Am I an introvert? Probably, yes.

Apr 23, 2020 | Health & Wellbeing

Understanding the people around us isn’t easy. We view the world through our own eyes and assume that our view is one shared by the other 7.8 billion people on the planet. It must be the same for everybody, right? Wrong. What are the differences between an introvert and an extrovert? I’ve often wondered if you can be someone that has traits of both. Should we really be labeling ourselves as one or the other? Isn’t it an orientation rather than a label of someone’s character? I think it’s especially hard to be an introvert in the workplace and in educational institutions. There seems to be a preference for people who are extroverted when considering candidates for job promotions for instance. I’ve witnessed and have had personal experience of this within the workplace myself. The society we live in praises the great communicator and the people person… and the quiet, reserved people tend to get forgotten or, even worse, misunderstood.

What about relationships with friends, family or partners? The friend that says, “You never speak up for yourself.” A family member that asks, “Why don’t you ever answer the phone?” or “Why won’t you talk to me on the phone more often?” And my personal favourite: the partner who demands, “Why are you so quiet sometimes?” or “What have I done wrong today?” I’ve fallen victim to an extrovert partner asking me these questions… and I’ve also been the perpetrator who repeatedly asks these questions to a partner more introverted than myself.

An introvert is commonly characterised as someone who is quiet or reserved, and an extrovert as enthusiastic and outgoing. Introverts may sometimes avoid social situations or engagements in larger, unknown crowds in the fear that they will be left feeling drained and mentally exhausted. An extrovert on the other hand may thrive in these same interactions and actively seek them out, feeling energised by being around other people. Introverts tend not to seek out attention from others and prefer the peace and quite of their own surroundings, sometimes in solitude. So, how can we better understand and support our introverts? Giving an introvert the freedom to take time to oneself, encouraging them to voice their need for me time can be a blessing. If you happen to see an introvert lost in thoughts, don’t ask “What’s the matter?” or “Are you okay?” They’re probably just taking some much-needed downtime. They enjoy being alone; it gives them a chance to gather their thoughts, which can sometimes be very overwhelming. This is something that I’ve struggled with myself many times. Introverts do have social skills and they’re not necessarily anti-social. They can enjoy being around other people, they just want to be around the right people. Introverts are highly introspective; they seek to find a deeper meaning to life and are usually very intelligent. They prefer deeper connections with fewer people as opposed to casual connections with many people. They also have a tendency to overanalyse situations, which can sometimes be detrimental to intimate relationships. Again, this is something that I’ve had issues with, but as the years have gone by I’ve learned how to deal with these sometimes intrusive thoughts by using Mindfulness as a tool to help (see my other article of 7 ways to add Mindfulness to your life).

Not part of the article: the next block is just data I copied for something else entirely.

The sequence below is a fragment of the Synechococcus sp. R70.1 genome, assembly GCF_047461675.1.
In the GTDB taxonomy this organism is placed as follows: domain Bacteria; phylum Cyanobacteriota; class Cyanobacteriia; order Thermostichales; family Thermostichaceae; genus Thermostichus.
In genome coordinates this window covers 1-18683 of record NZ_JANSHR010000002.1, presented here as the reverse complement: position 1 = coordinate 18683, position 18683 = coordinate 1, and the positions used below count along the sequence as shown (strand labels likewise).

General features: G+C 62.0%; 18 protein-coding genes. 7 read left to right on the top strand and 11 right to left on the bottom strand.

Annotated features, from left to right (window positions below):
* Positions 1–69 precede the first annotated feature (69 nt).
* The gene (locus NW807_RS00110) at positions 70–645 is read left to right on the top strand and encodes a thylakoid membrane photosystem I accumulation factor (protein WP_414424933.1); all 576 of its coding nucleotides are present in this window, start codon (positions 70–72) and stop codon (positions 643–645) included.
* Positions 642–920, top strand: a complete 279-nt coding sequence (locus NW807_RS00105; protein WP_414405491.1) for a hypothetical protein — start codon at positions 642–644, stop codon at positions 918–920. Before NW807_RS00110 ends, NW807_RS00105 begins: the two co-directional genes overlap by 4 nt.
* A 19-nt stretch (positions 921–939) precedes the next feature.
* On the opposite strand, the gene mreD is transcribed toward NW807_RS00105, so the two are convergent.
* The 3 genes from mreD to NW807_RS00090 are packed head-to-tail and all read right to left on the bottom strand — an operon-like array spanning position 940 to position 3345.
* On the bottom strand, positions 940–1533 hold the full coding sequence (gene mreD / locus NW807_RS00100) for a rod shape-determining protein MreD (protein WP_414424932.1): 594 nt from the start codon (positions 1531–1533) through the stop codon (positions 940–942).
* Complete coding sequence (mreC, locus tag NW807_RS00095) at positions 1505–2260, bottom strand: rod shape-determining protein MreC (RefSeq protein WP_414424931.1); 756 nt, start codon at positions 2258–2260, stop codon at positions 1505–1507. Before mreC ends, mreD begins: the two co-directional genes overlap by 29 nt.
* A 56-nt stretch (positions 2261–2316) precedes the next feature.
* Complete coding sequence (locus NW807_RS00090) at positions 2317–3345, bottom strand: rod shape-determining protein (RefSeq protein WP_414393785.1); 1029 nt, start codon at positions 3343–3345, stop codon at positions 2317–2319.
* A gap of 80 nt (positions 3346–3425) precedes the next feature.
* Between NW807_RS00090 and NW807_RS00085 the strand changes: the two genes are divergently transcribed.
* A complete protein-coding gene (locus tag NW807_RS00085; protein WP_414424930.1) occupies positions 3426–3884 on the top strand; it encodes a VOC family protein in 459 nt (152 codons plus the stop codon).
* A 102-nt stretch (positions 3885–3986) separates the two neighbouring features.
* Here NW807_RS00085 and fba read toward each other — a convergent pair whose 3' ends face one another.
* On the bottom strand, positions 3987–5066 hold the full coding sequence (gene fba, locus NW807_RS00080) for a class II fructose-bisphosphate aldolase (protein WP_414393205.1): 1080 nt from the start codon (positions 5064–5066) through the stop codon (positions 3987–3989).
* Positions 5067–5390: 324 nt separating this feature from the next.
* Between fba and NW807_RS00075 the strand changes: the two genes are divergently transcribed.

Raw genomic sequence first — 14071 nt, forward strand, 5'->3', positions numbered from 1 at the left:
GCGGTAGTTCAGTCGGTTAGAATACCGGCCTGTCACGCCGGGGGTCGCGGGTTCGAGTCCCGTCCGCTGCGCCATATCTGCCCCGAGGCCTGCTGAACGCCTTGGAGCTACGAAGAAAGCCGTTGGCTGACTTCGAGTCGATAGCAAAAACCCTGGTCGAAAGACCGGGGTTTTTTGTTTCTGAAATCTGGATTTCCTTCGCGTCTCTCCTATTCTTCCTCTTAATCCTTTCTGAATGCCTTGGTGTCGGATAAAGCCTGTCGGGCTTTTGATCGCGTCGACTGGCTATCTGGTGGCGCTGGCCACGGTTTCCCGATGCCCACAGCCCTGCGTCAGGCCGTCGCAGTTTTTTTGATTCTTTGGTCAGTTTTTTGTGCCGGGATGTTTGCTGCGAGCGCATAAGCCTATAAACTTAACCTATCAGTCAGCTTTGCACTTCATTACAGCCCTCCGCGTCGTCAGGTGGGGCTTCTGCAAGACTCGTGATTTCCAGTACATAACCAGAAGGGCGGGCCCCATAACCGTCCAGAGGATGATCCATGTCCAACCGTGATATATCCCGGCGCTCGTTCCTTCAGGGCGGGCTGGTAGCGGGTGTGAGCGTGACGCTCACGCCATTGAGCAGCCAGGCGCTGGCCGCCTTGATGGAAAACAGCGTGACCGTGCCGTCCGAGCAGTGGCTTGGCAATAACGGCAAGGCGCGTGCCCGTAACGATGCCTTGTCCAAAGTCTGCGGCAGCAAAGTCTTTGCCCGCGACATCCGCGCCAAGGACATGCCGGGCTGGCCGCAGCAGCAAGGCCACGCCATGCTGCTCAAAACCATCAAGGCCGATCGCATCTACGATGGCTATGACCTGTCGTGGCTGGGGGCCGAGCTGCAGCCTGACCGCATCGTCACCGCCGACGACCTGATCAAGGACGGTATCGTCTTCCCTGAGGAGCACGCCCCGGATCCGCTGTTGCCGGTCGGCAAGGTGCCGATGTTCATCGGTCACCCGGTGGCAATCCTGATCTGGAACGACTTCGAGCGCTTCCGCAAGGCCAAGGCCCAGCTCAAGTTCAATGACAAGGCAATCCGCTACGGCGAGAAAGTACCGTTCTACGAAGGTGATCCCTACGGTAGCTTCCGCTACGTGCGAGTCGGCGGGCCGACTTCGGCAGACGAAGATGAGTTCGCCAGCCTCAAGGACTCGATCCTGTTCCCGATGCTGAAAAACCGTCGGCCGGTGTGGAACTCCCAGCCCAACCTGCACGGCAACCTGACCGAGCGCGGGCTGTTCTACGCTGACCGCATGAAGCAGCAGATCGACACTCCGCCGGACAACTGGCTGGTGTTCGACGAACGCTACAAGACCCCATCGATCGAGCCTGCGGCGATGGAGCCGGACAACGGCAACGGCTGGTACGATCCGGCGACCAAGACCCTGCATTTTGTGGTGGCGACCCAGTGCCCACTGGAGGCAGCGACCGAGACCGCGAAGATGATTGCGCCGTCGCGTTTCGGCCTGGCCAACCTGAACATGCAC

Up until recent years, I would never have labeled myself as an introvert. I’m very sociable, but only around the right people. I’m sometimes shy and a bit awkward, until I really get to know someone… then the other Lucy, the Lucy with the crazy creative ideas and outgoing personality appears. I also like to spend time alone; this gives me time to reflect and also time to process my thoughts with clarity. However, I do enjoy interactions with others, and I do like a good ‘knees up’ and ‘dance off’ with the gal pals! Having said this, I prefer to build authentic relationships with people that I can get to know on a deeper level. Trust and intimacy are an important aspect of establishing a fulfilling relationship for an introvert, certainly in my case anyway. Having recently experienced a bad relationship, where it was all one sided, I’ve realised that asking the right questions at the beginning of getting to know someone is very important. It’s not all about the butterflies and the sexual lust! I think it’s easy to get carried away with this, something I’m definitely guilty of… is this an extrovert trait I wonder? In short, being an introvert doesn’t mean that you’re boring. I would say quite the opposite. We need more stimulation; else we may tire quickly. It simply means we need to be around the right people, and also people that will respect our essential need for privacy and downtime.